Oh, did I mention I turn 47 this summer? That could be a problem, right?

  34. Jessi
    Jessi says:

    Hi P,

    I disagree with Guy about Tweets. This is probably good advice for some bloggers, but what is so great about your tweets is that they're all personal. It's just you. It lets us peek into parts of your life that you probably won't blog about, or gives us a hint of things that might be coming.

    It's the clip of Next Week's Episode at the end of a show. Like when you tweeted:

    "To the guy I want to date: I'm wet. Back now from a walk downtown. Raindrops on my nose, squishing when I'm kissing, someone who is not you"

    It was so exciting – €“ is this guy going to be mentioned in the blog? Will he become a main character? Who were you kissing?! And then we never heard about him, but we’ll just have to live with that.

    Even though the career advice is the first reason I came to your blog, I stay because of you. If I'm in need of advice I look through the archives for relevant articles. I think of your blog and your twitter like I think of Dooce's – I don't subscribe to her twitter because she might say something profound in 140 characters, I do it because she makes fart jokes.

  35. Terry Hickman
    Terry Hickman says:

    I can’t speak for the business, but you can write. You willingness/ability to be as raw as you are is an amzingly appealing and endearing quality, even on topics that aren’t particularly relevant to me.

    I don’t know how you do it, but it is fascinating reading. Keep it up!

  36. Pirate Jo
    Pirate Jo says:

    My ‘by-30’ goals (as a 22-year-old) were:

    * get a job that pays $20K a year so I can finally quit my second job (I was 25 before that happened)

    * get my tubes tied (I was 34 before I found a doctor to do it)

    Never considered being a millionaire – that only happened to people who already had money to begin with, or actually knew how to make a million dollars, or won the lottery. It was completely beyond the realm of comprehension for me. Now I just don’t care. I don’t need a million dollars and sure as hell don’t want to work that hard.

  37. Donna
    Donna says:

    P – What you’ve achieved (among numerous things) that so many 30-, 40- or even 50-year-olds haven’t is recognizing what you *really* need — in the moment when you can actually do something about it. Versus waaaaay after the fact.
    Which means you’re able to step outside yourself without getting wholly absorbed in the current moment. (And it means you can figure out what’s at the heart of your reaction to Twitter/Guy’s suggestions.)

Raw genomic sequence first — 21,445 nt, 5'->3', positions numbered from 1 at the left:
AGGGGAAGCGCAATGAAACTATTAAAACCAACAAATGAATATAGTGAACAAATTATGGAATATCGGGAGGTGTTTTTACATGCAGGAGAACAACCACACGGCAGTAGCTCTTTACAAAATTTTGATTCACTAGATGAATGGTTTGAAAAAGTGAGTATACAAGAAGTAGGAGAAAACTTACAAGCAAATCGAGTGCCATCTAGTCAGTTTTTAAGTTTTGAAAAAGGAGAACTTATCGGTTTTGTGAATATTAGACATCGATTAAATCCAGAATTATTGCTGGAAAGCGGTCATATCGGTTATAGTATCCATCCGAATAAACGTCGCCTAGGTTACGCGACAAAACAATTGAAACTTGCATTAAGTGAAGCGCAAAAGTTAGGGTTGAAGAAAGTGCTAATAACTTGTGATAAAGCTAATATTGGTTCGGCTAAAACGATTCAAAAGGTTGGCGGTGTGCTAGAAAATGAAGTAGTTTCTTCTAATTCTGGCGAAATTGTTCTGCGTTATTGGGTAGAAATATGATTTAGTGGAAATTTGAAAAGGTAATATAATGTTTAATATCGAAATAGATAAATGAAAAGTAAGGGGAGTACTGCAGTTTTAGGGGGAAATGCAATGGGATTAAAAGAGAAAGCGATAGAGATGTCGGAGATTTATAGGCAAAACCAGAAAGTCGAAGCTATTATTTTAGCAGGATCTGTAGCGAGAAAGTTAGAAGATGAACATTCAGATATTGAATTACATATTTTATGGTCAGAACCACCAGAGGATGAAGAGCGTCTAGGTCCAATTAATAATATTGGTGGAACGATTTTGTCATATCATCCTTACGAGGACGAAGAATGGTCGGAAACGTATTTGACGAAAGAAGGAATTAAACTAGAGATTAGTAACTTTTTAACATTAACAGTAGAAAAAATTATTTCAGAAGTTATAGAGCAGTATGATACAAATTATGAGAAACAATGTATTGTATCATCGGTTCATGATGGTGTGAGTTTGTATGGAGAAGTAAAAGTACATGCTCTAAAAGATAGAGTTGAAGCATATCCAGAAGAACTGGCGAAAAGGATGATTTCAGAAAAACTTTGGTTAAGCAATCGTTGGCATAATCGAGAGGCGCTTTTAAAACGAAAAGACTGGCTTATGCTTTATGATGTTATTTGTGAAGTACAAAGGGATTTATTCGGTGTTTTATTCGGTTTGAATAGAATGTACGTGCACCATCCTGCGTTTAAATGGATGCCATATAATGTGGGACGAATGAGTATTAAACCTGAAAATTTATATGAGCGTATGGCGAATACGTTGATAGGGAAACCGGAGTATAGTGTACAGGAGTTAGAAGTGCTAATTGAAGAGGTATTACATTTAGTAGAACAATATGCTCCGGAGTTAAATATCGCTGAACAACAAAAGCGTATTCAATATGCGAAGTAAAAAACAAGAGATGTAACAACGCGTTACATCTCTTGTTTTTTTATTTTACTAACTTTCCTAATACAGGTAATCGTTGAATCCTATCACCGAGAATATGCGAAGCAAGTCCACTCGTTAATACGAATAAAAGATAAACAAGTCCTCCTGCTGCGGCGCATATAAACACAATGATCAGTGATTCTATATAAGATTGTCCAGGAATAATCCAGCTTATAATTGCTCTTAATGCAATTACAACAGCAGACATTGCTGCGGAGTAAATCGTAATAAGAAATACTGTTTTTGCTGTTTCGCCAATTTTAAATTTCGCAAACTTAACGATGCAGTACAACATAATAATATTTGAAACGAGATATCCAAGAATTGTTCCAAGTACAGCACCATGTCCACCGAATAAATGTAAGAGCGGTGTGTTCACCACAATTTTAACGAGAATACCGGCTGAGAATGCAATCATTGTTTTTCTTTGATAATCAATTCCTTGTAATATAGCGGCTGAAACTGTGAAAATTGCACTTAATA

And don’t be too hard on yourself. As you so wonderfully point out to us, in this blog and in so many others, there are more important moments and opportunities to embrace this tidal wave of stimuli called life. And more important than Twitter in so many instances. :)

  38. Kate
    Kate says:

    My ‘by 30’ goal went unrealized, but it wasn’t about kids. It wasn’t about money, either. It was about the level at which I would be doing my work by that time. I direct plays, so it was about the size and quality of the venues at which I wanted to be working regularly by the time I turned 30. Didn’t happen. Still fighting for it. Sullen happens in the course of that endeavor.

  39. Dale
    Dale says:

    People often chide you for being too open, and at one time I did too. But the truth be told, both I and my wife have benefitted from the openness of others which includes sharing negative situations they’ve have been through, how they dealt with them, etc.
    This is particularly true in the case of marriage relationships where myths abound! People we share with are always suprised that we had big problems and continue to have relatively minor ones. Going into a shell only makes matters worse, but so is sharing with people who don’t care, can’t or won’t help. But when the chips are down, and it is storming it’s better to put in any port than to try to ride it out alone. There are always those who can help, sometimes we avoid them because they tell the truth:)

  40. curiously random
    curiously random says:

    “By-30” goals are crap. Twitter is crap.

    Why can’t people relax? What is it with this frantic need to get ahead and make the big money as fast as possible?

    Quickquickquick don’t miss this do it now network until your ears bleed but get ahead make more money make it now.

    By 30 I had two kids, a divorce and no financial security. By 40 I just want to have friends in interesting places so I can visit them and enjoy their company. I’ll bring the wine. I don’t want to burn out before I have the chance to meet my grandkids. Maybe that’s why I’m not making six figures?

    And is it just me, or does that Guy fella look smarmy? Really, his website is so full of “look at me, I’m fantastic.” Eh, I’ll pass.

  41. Rose
    Rose says:

    As a follower of yours on Twitter, I don’t think you are underutilizing Twitter. Your general flailing in your life makes me feel way better about the flailing in mine. It makes it easier to take your advice. Sometimes I find your posts infuriating and sometimes I find they move me to tears. And part of what makes those extremes possible is how real you seem trough your twitters. Now, I realize I am funding you in no way (other than blog traffic and word of mouth), but to me your twitters are perfect.

    Also, I drank while applying to jobs last night. You are right. It was not only more interesting, but I had the courage to talk myself up. Something I struggle with usually. So thanks.

  42. Mneiae
    Mneiae says:

    I don’t know if I’ll have kids but if I do, I certainly want them before I’m 30. When I reach that age, I hope to have already had children if I’m having them. Perhaps that’s why women panic when they turn 30: they think they should already be married and have children.

    My parents were 34 and 40 when I was born. This is actually quite typical in my community; the dad will be around the late 30s or early 40s while the mom will be a bit younger. Almost everybody’s parents at my high school followed this pattern and decade+ gaps between parents were not uncommon. It was strange to go to college and realize that other people my age had parents as young as my cousins.